Micro-Mark, a small tool and hobbyist supply specialty retailer, has come out with the LaserKnife, a table-top laser cutter and engraver that can be used on wood, plastic, cloth, foam, cardboard, paper, and other such materials.
The MicroLux LaserKnife has a cutting capacity up to 1/4″ in balsa (1/2″ with multiple passes), 3/32″ in acrylic (1/4″ with multiple passes), and up to 1/32″ in plywood (3/16″ with multiple passes).
As with other laser cutters, this one is not a self-contained unit, and requires venting to the outside in order to remove hazardous fumes. It also requires a 5-gallon bucket to contain 3 gallons of distilled water. You will also have to supply your own computer.
- 40W CO2 laser tube power
- Footprint: 32″ x 26″ x 10.5″ (with lid closed)
- Weighs 55 lbs
- Working area: 9.8″ x 9.8″
The LaserKnife is indeed somewhat of a small machine, but that’s reflected in its price, which is about 1/4 that of the most entry-level Epilog laser cutter, at least as of the last time I checked.
It’s made in China, but Micro-Mark’s product description and accompanying literature repeats that it’s to their specs. In my experience, and from what I’ve read about their mills, lathes, and other MicroLux-branded machinery, Micro-Mark specifications result in a far-from-stock tool. From what I have seen, some Micro-Mark tools are worth spending more, compared to stock or less customized versions of the same tool, if even available in the USA.
This PDF goes through the “Micro-Mark Difference” for the LaserKnife. Generally, the “Micro-Mark Difference” means higher pricing. If you’re looking to buy the bare version of this (I haven’t tried to track down the OEM model yet), weigh the differences against the added cost (if there is one) before making a purchasing decision.
The MicroMark LaserKnife was designed, or at least optimized, for small area cutting and engraving needs. As with other laser cutters, it’s designed to work with thin sheet materials, such as plastic and paper-based. Certain plastics, such as PVC, can NOT be used with the machine, as they produce very toxic fumes when heated.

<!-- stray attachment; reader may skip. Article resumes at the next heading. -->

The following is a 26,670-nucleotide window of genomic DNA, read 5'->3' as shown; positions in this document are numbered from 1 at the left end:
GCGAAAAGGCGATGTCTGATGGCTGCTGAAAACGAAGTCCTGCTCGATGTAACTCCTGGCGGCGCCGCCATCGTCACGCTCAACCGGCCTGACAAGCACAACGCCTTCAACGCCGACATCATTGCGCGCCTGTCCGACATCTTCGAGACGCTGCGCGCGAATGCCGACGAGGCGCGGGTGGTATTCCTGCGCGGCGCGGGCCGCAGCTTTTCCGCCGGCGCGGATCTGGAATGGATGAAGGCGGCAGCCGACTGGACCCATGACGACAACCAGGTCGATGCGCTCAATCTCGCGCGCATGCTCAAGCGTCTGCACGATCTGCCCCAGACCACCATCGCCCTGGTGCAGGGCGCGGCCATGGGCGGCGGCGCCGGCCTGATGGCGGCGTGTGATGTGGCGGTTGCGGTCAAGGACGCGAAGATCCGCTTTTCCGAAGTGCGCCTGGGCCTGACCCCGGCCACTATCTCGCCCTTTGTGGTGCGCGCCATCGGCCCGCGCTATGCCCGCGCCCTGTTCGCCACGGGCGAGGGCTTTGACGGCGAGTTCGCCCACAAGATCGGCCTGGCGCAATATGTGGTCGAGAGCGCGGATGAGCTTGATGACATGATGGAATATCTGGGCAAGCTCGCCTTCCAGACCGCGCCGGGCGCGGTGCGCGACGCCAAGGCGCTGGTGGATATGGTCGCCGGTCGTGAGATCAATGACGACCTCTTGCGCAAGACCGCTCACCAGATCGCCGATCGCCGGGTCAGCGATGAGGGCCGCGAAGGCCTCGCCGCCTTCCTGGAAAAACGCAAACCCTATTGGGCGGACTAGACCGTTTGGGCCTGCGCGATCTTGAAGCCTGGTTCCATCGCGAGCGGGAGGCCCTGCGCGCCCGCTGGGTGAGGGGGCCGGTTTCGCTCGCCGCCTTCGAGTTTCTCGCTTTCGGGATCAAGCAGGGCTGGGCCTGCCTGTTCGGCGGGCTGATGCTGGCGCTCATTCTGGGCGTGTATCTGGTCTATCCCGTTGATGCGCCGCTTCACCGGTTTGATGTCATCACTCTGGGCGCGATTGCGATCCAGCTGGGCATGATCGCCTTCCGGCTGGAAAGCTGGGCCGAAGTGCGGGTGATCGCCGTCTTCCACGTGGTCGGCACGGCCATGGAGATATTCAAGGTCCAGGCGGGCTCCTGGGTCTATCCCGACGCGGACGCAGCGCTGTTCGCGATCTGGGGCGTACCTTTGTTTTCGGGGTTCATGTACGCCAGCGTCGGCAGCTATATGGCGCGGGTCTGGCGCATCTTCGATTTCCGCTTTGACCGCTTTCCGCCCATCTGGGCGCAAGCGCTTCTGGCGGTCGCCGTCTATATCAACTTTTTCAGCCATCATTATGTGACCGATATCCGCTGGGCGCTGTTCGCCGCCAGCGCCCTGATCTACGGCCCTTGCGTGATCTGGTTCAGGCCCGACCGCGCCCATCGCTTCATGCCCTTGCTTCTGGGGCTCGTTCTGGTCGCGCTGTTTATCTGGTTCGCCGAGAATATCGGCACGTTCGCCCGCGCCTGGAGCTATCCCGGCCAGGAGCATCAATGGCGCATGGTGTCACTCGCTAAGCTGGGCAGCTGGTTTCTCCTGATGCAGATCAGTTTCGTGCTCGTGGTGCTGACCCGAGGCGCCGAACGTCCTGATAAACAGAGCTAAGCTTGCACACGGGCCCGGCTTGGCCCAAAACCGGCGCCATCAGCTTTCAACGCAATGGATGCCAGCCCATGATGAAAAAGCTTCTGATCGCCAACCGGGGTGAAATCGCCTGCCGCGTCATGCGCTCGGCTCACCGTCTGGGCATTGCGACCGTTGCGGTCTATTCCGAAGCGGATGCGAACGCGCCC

Unlike other laser cutters, it doesn’t look like the LaserKnife can engrave aluminum or other metallic materials.
Micro-Mark’s imager gallery shows a couple of cutting application examples, as well as engraving examples. Some, like this laser-cut airframe, are typical representations of what the laser cutter can do. I didn’t understand some of the images as first, such as the ones that show brick-textured scale buildings for a model railroad setup, as I didn’t get that the brick texture was entirely engraved. Hopefully Micro-Mark creates a larger image gallery showing with this (and other laser cutters) can do for hobbyists.
The package comes with:
- Lighted and painted steel cabinet
- Honeycomb platen
- Clear window
- Internal power supply and external 110V AC to 220V AC power converter
- Air compressor and tubing
- Water pump and tubing (for cooling the laser tube)
- Exhaust fan and duct
- Power cord and USB cable
- CorelLaser software plug-in (non-Home/Student CorelDraw version 11+ must be purchased separately)
- Sample drawings
- Lens focusing gauge
- Start-up materials sample pack
- Spare fuses
- Instructions, maintenance directions, wiring diagram, tips and tricks
Price: $1,995 + $24 freight
Buy Now(via Micro-Mark)
There are some similar-looking machines on Amazon, but with different capacities and control panel layouts. If you can find a similar machine from the same OEM, please let us know! It’ll be curious to see how this machine compares to the “stock” version.